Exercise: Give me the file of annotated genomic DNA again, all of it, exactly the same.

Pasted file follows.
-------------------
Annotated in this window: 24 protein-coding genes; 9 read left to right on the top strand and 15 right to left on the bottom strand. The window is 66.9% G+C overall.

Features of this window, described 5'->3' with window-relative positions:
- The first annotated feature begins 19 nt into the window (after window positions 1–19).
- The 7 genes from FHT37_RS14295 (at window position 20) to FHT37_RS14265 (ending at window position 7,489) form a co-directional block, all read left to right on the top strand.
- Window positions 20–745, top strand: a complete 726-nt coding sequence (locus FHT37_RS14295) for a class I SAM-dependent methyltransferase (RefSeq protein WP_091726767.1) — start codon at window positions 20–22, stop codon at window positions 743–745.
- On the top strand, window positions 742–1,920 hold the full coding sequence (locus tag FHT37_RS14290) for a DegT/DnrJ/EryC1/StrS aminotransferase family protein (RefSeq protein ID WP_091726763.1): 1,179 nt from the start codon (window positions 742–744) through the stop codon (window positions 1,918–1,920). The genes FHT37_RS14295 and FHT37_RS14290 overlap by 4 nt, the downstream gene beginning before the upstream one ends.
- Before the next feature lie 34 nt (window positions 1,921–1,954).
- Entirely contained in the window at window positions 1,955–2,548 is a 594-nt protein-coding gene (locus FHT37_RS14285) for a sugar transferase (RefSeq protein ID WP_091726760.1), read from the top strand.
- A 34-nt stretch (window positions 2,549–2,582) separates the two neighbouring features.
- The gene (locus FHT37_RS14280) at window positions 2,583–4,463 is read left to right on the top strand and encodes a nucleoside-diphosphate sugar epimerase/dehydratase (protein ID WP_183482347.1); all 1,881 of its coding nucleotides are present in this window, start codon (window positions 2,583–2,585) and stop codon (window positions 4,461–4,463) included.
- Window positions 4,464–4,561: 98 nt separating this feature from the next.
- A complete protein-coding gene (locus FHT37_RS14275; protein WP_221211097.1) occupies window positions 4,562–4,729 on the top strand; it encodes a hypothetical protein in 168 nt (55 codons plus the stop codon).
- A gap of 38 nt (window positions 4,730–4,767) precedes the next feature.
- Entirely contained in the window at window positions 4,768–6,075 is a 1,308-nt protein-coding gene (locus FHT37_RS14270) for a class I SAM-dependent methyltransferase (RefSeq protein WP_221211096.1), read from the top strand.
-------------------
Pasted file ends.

Annotated in this window: 24 protein-coding genes; 9 read left to right on the top strand and 15 right to left on the bottom strand. The window is 66.9% G+C overall.

Features of this window, described 5'->3' with window-relative positions:
- The first annotated feature begins 19 nt into the window (after window positions 1–19).
- The 7 genes from FHT37_RS14295 (at window position 20) to FHT37_RS14265 (ending at window position 7,489) form a co-directional block, all read left to right on the top strand.
- Window positions 20–745, top strand: a complete 726-nt coding sequence (locus FHT37_RS14295) for a class I SAM-dependent methyltransferase (RefSeq protein WP_091726767.1) — start codon at window positions 20–22, stop codon at window positions 743–745.
- On the top strand, window positions 742–1,920 hold the full coding sequence (locus tag FHT37_RS14290) for a DegT/DnrJ/EryC1/StrS aminotransferase family protein (RefSeq protein ID WP_091726763.1): 1,179 nt from the start codon (window positions 742–744) through the stop codon (window positions 1,918–1,920). The genes FHT37_RS14295 and FHT37_RS14290 overlap by 4 nt, the downstream gene beginning before the upstream one ends.
- Before the next feature lie 34 nt (window positions 1,921–1,954).
- Entirely contained in the window at window positions 1,955–2,548 is a 594-nt protein-coding gene (locus FHT37_RS14285) for a sugar transferase (RefSeq protein ID WP_091726760.1), read from the top strand.
- A 34-nt stretch (window positions 2,549–2,582) separates the two neighbouring features.
- The gene (locus FHT37_RS14280) at window positions 2,583–4,463 is read left to right on the top strand and encodes a nucleoside-diphosphate sugar epimerase/dehydratase (protein ID WP_183482347.1); all 1,881 of its coding nucleotides are present in this window, start codon (window positions 2,583–2,585) and stop codon (window positions 4,461–4,463) included.
- Window positions 4,464–4,561: 98 nt separating this feature from the next.
- A complete protein-coding gene (locus FHT37_RS14275; protein WP_221211097.1) occupies window positions 4,562–4,729 on the top strand; it encodes a hypothetical protein in 168 nt (55 codons plus the stop codon).
- A gap of 38 nt (window positions 4,730–4,767) precedes the next feature.
- Entirely contained in the window at window positions 4,768–6,075 is a 1,308-nt protein-coding gene (locus FHT37_RS14270) for a class I SAM-dependent methyltransferase (RefSeq protein WP_221211096.1), read from the top strand.